Marching Into an Uncertain Future

What's next for science advocacy after the March for Science?

Marching for Science, from Berlin to Sydney

Satellite marches across the globe aim to stand in solidarity with US scientists.

Tracking the Evolutionary History of a Tumor

Analyzing single cell sequences to decipher the evolution of a tumor

Notable Science Quotes

Eugene Garfield, the cancer moonshot, employee genetic testing, and more

News & Opinion

Covering the life sciences inside and out

The Scientist's Bob Grant and Tracy Vence are in the nation's capital, covering the demonstration designed to celebrate the research enterprise and advocate for evidence-based policymaking.

The Scientist's Kerry Grens is in Chicago, covering the demonstration designed to celebrate the research enterprise and advocate for evidence-based policymaking.

The Scientist's Diana Kwon is in Berlin, Germany, covering the demonstration designed to celebrate the research enterprise and advocate for evidence-based policymaking.

Can professional organizations and societies parlay the groundswell of support culminating in this weekend’s March for Science into more-effective science advocacy?

The Nutshell

Daily News Roundup

Scientists predict rodents’ ages by assessing DNA methylation markers in various tissues.

The blood-testing startup settles a legal dispute with the Arizona attorney general’s office.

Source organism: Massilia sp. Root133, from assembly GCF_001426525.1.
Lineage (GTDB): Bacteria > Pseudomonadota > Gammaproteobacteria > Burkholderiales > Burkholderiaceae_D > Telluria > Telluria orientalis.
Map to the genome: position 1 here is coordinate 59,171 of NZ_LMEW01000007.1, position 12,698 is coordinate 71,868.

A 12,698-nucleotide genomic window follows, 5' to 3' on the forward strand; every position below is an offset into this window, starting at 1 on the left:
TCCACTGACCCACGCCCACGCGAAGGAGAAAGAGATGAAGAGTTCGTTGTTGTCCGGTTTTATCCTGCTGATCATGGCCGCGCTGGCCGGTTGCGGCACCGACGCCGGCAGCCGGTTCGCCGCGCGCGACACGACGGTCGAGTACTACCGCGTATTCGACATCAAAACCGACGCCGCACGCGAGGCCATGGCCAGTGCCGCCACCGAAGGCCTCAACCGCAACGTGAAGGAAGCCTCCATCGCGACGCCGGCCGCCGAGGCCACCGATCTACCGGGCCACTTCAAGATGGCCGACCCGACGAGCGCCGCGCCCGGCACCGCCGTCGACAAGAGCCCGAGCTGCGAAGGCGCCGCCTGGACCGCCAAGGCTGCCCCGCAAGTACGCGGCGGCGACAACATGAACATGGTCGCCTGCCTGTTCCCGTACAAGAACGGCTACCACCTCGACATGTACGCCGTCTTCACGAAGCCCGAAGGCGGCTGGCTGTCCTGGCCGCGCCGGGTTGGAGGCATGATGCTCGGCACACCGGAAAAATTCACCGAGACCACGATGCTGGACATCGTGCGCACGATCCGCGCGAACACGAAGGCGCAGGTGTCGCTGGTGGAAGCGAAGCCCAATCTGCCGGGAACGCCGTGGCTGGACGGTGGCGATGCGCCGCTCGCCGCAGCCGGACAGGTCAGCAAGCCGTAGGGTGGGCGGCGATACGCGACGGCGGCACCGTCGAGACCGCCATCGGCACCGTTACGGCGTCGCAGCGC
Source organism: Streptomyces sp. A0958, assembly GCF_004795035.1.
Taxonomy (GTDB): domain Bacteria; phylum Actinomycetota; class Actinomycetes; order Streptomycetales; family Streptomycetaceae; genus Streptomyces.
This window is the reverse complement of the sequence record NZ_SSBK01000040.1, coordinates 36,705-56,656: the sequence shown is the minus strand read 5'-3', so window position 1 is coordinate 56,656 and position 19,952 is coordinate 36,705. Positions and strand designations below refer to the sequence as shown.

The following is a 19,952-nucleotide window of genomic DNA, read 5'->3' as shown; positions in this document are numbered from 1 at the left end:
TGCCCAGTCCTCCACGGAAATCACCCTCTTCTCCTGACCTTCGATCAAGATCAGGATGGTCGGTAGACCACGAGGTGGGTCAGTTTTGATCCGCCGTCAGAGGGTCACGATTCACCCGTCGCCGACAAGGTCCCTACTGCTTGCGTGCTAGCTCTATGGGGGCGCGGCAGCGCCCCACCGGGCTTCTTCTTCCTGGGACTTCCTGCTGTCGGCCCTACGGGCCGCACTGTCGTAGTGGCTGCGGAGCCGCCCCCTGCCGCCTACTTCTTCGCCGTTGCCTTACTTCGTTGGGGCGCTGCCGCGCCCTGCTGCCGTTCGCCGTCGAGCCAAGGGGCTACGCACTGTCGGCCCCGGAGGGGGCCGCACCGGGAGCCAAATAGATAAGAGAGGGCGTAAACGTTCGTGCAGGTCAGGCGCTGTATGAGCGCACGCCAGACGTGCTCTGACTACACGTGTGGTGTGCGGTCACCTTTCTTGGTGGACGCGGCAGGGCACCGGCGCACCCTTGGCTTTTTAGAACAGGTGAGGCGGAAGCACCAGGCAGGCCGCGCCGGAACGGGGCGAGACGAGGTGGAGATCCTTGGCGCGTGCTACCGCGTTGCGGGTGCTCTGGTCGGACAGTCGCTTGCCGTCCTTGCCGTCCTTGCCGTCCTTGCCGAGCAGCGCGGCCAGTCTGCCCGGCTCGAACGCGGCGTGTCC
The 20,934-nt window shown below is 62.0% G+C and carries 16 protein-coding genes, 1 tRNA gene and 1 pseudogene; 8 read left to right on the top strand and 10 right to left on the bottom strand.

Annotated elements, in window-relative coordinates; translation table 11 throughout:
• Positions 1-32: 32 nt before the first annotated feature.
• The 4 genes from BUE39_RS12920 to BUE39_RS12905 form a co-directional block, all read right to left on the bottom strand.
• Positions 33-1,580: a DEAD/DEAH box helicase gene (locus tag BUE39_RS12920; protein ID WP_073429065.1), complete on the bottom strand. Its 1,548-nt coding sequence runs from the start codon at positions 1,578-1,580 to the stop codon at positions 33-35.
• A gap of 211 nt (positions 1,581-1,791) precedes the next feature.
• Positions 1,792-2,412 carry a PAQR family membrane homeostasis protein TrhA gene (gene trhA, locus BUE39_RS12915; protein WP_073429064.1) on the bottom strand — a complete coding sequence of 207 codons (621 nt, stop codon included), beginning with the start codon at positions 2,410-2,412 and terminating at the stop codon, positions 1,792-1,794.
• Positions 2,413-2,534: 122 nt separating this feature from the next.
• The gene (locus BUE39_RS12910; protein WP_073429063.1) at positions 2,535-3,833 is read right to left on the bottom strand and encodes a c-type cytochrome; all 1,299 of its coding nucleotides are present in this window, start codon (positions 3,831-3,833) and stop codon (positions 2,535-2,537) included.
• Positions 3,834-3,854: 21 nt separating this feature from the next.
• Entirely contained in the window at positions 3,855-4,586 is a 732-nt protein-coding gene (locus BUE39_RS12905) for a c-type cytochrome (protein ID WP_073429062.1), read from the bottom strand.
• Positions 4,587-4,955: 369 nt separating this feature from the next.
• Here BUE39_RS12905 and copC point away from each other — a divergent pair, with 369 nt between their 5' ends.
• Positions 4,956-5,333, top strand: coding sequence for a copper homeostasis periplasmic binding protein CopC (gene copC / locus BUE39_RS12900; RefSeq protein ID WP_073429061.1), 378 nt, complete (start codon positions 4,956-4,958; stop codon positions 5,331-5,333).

March for Science edition

The bacterium causes eggs to die, and spreading treated insects is expected to curb Aedes aegypti populations.

Current Issue

April 2017

Issue Cover: Targeting Tumors

Researchers unravel the sophisticated ways cancers evade treatments, including immunotherapies, designed to destroy them.

Tumors’ mutations can encode the seeds of their own destruction, in the form of immunogenic peptides recognized by T cells.

Across many diseases, taking medication at specific times of day may make the therapy more effective.

In the middle of the 20th century, the National Cancer Institute began testing plant extracts for chemotherapeutic potential—helping to discover some drugs still in use today.

Multimedia

Video, Slideshows, Infographics

Thousands of scientists and science supporters marched from the Washington Monument to the US Capitol this weekend.

Thousands of people around the world gathered to show support for science today. Here’s a sampling of sights and signs from the Marches for Science in Berlin, Chicago, and Washington, DC.

The Marketplace

Sponsored Product Updates

Fluorescent Multiplex Detection of Proteins in Western Blots

INTEGRA offers a range of high quality multichannel reservoirs that feature reusable bases. 

The new platform processes thousands of cells per day, providing scalable, sensitive, single-cell sequencing.

The CellTram® 4 Air is a pneumatic injector ideal for gentle holding of cells.  

Conjugate Check&Go! Kit and is the Company’s second lateral flow product specific to antibody labeling.

Automates data capture and cell assessment around-the-clock, inside the incubator 

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Featured Comment

    Cutting American science does not make it "great again." Quite the opposite. 

- Neurona, Trump’s Proposed Budget Would Cut Science Funding
 
 
 
AAAS